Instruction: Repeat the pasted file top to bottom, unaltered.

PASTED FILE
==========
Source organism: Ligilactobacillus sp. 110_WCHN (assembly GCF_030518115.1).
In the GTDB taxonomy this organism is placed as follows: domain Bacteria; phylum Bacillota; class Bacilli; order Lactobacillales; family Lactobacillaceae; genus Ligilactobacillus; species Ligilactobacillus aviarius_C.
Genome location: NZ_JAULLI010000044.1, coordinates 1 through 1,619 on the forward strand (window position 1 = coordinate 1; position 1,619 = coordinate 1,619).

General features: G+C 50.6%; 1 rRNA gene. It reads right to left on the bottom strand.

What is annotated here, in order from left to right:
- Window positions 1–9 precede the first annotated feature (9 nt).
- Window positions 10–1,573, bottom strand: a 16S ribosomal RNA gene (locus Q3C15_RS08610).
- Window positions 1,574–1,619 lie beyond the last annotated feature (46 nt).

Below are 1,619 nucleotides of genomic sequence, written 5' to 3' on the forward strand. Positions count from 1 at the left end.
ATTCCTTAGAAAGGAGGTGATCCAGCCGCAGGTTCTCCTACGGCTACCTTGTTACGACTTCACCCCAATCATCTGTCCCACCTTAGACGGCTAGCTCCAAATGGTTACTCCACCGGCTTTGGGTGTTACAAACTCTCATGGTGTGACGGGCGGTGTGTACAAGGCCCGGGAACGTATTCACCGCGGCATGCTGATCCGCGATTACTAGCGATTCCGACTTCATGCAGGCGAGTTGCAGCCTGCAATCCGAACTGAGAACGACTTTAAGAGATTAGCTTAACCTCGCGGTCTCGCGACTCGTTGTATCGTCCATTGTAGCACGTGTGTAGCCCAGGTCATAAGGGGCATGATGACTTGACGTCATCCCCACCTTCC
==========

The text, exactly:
Source organism: Ligilactobacillus sp. 110_WCHN (assembly GCF_030518115.1).
In the GTDB taxonomy this organism is placed as follows: domain Bacteria; phylum Bacillota; class Bacilli; order Lactobacillales; family Lactobacillaceae; genus Ligilactobacillus; species Ligilactobacillus aviarius_C.
Genome location: NZ_JAULLI010000044.1, coordinates 1 through 1,619 on the forward strand (window position 1 = coordinate 1; position 1,619 = coordinate 1,619).

General features: G+C 50.6%; 1 rRNA gene. It reads right to left on the bottom strand.

What is annotated here, in order from left to right:
- Window positions 1–9 precede the first annotated feature (9 nt).
- Window positions 10–1,573, bottom strand: a 16S ribosomal RNA gene (locus Q3C15_RS08610).
- Window positions 1,574–1,619 lie beyond the last annotated feature (46 nt).

Below are 1,619 nucleotides of genomic sequence, written 5' to 3' on the forward strand. Positions count from 1 at the left end.
ATTCCTTAGAAAGGAGGTGATCCAGCCGCAGGTTCTCCTACGGCTACCTTGTTACGACTTCACCCCAATCATCTGTCCCACCTTAGACGGCTAGCTCCAAATGGTTACTCCACCGGCTTTGGGTGTTACAAACTCTCATGGTGTGACGGGCGGTGTGTACAAGGCCCGGGAACGTATTCACCGCGGCATGCTGATCCGCGATTACTAGCGATTCCGACTTCATGCAGGCGAGTTGCAGCCTGCAATCCGAACTGAGAACGACTTTAAGAGATTAGCTTAACCTCGCGGTCTCGCGACTCGTTGTATCGTCCATTGTAGCACGTGTGTAGCCCAGGTCATAAGGGGCATGATGACTTGACGTCATCCCCACCTTCC